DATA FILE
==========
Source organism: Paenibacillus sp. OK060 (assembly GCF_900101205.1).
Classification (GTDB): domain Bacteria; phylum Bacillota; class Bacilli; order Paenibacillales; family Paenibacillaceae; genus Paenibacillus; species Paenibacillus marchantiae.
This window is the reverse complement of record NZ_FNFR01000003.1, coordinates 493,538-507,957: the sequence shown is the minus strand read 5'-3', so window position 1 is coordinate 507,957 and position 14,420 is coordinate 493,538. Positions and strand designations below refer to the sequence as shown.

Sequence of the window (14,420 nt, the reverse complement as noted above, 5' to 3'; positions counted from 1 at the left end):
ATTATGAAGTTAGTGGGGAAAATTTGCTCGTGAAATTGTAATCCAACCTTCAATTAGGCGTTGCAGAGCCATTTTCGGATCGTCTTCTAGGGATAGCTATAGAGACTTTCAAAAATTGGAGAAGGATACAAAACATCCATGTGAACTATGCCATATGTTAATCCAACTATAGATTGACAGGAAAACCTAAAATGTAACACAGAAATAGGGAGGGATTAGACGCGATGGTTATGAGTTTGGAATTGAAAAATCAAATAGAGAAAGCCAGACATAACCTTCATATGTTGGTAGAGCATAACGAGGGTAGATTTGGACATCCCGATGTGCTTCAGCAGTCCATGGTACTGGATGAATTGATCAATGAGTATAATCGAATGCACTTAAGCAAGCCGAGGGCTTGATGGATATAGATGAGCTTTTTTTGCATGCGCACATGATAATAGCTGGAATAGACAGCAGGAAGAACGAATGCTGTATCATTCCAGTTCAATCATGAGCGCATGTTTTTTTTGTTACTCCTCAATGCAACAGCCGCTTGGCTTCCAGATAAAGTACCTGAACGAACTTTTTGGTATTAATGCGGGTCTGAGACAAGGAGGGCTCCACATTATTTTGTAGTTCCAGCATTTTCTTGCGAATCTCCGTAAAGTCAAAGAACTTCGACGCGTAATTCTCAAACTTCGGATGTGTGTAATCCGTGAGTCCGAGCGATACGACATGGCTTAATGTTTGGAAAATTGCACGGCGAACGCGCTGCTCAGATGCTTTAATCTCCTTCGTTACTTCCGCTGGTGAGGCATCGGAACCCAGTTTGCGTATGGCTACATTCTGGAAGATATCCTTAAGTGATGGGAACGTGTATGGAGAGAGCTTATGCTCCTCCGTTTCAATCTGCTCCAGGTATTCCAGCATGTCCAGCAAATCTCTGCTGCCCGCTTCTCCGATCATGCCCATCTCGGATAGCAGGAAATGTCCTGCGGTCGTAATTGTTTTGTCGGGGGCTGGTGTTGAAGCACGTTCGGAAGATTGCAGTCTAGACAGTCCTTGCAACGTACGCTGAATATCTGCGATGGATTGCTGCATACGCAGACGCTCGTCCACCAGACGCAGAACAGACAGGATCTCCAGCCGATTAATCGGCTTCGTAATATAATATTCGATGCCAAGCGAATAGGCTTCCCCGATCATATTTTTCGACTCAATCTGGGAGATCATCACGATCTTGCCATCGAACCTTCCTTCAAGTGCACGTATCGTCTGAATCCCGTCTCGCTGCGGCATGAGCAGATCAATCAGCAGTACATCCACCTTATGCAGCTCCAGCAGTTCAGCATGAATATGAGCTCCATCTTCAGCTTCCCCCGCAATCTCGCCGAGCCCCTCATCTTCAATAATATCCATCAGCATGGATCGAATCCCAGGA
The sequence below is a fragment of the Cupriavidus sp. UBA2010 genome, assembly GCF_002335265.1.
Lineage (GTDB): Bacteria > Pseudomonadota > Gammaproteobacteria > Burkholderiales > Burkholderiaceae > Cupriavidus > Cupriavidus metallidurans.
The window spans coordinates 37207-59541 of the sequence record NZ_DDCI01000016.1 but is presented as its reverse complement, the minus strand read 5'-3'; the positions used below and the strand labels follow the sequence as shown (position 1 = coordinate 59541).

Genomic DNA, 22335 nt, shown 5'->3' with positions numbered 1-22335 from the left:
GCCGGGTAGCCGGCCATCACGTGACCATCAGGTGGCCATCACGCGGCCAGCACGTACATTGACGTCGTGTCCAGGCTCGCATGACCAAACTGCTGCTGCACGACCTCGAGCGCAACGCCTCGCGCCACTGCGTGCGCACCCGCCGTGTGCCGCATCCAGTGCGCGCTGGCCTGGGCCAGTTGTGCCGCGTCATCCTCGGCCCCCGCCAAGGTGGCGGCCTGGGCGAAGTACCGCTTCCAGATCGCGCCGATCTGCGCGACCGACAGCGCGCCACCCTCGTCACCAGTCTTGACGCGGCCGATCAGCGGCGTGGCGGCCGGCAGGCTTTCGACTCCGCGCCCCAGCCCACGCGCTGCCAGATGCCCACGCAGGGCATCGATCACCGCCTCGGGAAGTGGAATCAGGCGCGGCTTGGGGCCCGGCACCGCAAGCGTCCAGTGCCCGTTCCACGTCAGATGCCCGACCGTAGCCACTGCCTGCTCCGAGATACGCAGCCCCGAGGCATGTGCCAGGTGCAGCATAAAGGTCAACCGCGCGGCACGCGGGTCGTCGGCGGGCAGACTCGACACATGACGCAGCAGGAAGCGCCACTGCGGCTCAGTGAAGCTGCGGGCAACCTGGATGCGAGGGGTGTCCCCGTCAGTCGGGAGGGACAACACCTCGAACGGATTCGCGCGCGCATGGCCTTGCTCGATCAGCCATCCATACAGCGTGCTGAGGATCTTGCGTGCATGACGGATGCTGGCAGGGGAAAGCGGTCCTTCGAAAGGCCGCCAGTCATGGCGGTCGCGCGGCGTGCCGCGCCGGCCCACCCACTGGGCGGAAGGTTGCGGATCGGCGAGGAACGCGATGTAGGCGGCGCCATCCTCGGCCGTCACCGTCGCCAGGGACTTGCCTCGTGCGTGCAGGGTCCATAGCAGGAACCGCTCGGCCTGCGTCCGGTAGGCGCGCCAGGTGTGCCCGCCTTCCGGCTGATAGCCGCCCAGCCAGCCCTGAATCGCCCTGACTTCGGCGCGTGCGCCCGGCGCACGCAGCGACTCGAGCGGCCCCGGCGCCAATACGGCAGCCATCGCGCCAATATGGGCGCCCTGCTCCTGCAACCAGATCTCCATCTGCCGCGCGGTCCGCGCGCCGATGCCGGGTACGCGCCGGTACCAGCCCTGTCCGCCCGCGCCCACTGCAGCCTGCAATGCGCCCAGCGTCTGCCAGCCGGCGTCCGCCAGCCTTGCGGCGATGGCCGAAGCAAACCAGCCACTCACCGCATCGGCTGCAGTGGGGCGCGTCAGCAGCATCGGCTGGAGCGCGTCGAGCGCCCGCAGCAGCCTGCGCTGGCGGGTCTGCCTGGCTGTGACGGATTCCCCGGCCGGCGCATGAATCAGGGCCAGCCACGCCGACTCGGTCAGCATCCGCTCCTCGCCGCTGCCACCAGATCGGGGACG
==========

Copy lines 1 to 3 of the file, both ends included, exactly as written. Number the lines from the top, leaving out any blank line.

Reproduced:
Source organism: Paenibacillus sp. OK060 (assembly GCF_900101205.1).
Classification (GTDB): domain Bacteria; phylum Bacillota; class Bacilli; order Paenibacillales; family Paenibacillaceae; genus Paenibacillus; species Paenibacillus marchantiae.
This window is the reverse complement of record NZ_FNFR01000003.1, coordinates 493,538-507,957: the sequence shown is the minus strand read 5'-3', so window position 1 is coordinate 507,957 and position 14,420 is coordinate 493,538. Positions and strand designations below refer to the sequence as shown.